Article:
SDN will boom; prepare to win big
It’s important to have training and experience in Software-Defined Networking (SDN, also known as virtualized networking) because it is going to be everywhere soon.
“Even for companies that are not trying to solve immediate problems with it, every large organization is working out its SDN strategy and virtualized networking strategy today,” says Jae Lee, Director of Cloud Product Management, Silver Peak, a Software-Defined WAN technology company.
Discover what you need to learn and the training and experience you must have to win big as the SDN/Virtualized Networking job market explodes.
Concepts include networking layers, overlay versus underlay networks, gateways, network controllers, network function virtualization, and SDN network traffic flow.
“Once they understand SDN, they should learn about the management tools the industry uses to deploy and operate virtual networks,” Perriman says.
Today, most SDN vendors use one of three protocols together with their corresponding management tools. The IT professional who becomes familiar with multiple protocols and tools will be a very attractive SDN job candidate. “We see many enterprises running multiple hypervisors, management solutions, and protocols,” says Perriman.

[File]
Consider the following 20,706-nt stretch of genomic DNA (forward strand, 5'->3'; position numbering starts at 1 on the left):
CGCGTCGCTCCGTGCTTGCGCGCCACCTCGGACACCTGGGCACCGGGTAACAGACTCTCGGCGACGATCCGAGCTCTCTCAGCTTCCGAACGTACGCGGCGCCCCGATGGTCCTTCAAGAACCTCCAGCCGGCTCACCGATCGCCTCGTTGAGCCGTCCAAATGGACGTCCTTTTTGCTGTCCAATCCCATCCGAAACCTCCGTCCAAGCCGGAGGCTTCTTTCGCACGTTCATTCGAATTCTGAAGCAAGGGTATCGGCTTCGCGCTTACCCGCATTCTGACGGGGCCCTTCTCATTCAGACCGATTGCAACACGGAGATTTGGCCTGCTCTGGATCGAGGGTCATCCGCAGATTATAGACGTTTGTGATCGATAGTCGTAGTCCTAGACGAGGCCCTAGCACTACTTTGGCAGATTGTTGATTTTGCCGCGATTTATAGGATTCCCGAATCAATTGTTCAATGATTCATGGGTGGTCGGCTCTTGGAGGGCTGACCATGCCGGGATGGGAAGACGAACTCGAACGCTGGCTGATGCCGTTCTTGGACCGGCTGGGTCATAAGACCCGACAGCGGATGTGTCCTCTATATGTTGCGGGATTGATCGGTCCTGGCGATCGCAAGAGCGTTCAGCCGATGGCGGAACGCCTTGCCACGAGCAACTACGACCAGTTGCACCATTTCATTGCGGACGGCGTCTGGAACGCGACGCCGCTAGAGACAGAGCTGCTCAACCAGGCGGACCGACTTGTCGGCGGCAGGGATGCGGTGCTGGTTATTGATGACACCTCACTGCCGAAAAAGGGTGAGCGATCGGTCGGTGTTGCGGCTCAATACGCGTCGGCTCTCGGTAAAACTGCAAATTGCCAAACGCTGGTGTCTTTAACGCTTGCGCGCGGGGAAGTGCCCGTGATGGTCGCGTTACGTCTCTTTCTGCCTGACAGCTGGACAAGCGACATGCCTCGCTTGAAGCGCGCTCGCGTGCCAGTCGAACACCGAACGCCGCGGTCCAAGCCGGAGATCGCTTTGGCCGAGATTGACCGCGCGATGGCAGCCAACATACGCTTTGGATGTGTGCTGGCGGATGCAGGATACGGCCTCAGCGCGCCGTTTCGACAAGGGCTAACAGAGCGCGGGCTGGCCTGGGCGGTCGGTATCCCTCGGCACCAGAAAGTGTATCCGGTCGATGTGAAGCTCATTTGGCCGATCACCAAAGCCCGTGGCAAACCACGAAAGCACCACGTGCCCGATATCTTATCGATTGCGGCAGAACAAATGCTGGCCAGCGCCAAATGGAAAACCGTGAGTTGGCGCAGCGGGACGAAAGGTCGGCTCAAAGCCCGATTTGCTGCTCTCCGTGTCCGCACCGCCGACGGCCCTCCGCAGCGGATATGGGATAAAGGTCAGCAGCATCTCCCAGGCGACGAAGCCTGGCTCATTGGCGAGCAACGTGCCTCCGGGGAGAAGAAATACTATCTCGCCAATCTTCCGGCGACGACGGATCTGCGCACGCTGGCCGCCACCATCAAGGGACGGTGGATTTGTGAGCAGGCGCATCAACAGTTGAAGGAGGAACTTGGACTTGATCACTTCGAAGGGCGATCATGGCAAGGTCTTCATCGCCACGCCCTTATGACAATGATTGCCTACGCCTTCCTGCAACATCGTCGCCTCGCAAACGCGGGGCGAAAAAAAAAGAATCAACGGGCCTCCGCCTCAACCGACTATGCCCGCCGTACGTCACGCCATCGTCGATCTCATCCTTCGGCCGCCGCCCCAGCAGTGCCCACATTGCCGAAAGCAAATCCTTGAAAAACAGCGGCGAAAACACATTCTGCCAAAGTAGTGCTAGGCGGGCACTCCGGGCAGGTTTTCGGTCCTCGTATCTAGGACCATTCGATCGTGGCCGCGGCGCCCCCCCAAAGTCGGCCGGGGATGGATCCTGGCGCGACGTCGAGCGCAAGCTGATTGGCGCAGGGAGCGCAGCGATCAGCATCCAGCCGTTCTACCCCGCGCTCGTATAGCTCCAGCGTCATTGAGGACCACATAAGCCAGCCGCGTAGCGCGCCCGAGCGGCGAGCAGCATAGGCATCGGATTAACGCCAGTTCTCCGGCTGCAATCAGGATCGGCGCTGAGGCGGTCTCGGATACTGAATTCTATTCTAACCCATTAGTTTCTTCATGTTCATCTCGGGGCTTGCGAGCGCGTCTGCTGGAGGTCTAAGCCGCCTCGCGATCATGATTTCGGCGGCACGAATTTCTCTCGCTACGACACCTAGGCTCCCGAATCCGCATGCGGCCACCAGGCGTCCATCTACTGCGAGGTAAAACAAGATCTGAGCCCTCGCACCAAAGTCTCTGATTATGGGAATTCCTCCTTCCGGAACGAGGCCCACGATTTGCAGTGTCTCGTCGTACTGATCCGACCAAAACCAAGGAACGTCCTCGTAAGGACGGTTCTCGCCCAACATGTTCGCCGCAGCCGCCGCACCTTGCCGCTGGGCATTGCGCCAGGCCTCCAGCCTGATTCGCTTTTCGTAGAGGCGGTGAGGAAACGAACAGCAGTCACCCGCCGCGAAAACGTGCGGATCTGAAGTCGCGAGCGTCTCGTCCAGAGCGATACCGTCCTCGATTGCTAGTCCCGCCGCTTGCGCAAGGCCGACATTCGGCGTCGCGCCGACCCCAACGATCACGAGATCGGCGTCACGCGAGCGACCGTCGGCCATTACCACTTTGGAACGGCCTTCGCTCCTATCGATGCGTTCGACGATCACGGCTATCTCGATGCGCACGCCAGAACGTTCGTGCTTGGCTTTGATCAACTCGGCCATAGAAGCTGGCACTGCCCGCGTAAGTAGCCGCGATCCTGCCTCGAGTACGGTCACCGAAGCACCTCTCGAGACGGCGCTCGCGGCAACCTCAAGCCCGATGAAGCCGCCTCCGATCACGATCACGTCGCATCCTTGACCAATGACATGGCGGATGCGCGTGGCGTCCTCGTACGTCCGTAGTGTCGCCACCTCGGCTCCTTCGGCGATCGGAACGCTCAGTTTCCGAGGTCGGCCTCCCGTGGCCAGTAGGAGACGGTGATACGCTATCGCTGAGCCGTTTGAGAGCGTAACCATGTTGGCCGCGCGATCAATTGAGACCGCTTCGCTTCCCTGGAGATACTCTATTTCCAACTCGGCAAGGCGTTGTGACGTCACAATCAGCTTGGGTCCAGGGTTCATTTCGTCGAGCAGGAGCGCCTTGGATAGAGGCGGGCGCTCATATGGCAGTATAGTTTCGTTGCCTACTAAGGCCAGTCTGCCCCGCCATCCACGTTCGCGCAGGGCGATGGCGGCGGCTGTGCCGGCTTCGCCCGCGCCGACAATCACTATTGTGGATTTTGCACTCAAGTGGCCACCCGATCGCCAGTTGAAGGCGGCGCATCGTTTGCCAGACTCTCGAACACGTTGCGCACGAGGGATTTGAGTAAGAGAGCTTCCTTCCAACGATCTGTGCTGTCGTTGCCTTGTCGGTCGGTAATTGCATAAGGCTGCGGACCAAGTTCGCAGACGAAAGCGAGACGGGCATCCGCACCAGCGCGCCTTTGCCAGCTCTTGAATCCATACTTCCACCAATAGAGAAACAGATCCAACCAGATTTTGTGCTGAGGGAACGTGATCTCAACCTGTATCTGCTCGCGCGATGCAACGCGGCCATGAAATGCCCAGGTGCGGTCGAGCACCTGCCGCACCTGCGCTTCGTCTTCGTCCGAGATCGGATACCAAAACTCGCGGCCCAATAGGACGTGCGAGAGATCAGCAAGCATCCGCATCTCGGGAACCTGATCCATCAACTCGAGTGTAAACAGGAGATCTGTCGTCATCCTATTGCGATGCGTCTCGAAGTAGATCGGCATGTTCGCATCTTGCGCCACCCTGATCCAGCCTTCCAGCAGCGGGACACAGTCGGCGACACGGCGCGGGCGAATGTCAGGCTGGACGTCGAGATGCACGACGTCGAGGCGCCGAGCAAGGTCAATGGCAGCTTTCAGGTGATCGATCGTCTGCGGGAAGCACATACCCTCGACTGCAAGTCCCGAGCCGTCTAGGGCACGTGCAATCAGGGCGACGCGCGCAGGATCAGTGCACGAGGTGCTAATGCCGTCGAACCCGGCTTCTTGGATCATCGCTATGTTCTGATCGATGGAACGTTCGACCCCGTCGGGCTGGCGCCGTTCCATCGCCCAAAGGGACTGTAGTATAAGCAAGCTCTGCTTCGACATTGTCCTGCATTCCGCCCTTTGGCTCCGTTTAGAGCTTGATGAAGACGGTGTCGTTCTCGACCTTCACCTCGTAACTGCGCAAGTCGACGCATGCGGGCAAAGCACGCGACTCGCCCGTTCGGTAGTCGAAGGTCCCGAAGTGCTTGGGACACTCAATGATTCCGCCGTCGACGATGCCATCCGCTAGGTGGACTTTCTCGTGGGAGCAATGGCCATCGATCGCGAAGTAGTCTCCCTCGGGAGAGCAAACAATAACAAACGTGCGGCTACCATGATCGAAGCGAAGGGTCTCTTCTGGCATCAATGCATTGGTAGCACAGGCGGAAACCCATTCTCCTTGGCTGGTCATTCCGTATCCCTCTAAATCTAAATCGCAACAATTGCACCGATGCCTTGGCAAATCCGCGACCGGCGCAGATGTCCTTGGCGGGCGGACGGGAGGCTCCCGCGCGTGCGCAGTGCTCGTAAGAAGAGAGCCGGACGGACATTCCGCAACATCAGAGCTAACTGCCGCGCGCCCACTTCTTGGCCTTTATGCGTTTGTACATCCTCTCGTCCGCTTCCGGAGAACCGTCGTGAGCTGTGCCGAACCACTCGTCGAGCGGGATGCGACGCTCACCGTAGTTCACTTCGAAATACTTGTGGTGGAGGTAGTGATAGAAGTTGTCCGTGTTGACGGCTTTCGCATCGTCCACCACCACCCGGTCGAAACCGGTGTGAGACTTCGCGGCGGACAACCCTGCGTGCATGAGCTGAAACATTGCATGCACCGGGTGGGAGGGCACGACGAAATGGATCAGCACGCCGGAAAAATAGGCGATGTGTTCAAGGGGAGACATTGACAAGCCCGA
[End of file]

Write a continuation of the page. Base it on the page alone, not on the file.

Though management tools will eventually span the protocols, advanced SDN users will still need to know about how the specific protocols work, says Perriman.
SDN requires a range of skills. To train to work with SDN, the job candidate cannot simply train for a single specialization. “At the forefront of working with SDN is this major shift where an IT person can do all aspects of the work from server administration and configuring security policies to converting scripts in order to automate workflow,” says Lee.
Cisco offers affordable SDN training at the Cisco Learning Network, including the Introducing Network Programmability Fundamentals on demand e-learning course. Look for SDN training from vendors such as HP www.hp.com, Dell, Citrix, RedHat, and Intel as well.
Experience goes hand in hand with training. “Whenever you have new technologies, you must figure out what they are going to look like as you go along,” Lee says. Your experience must include a live, on-the-job component. You need to work with SDN wherever you find it, building on the technologies and knowledge you have.
“It’s about moving forward, not starting over,” says Lee. Some people with skills in web development or network operations are seeing their existing knowledge bleed into SDN. Some IT pros are using traditional tools such as Python and Perl in different contexts.
People with one set of skills are already strengthening areas where they are not as strong. Do likewise.
This article was written by David Geer, technology writer and journalist.
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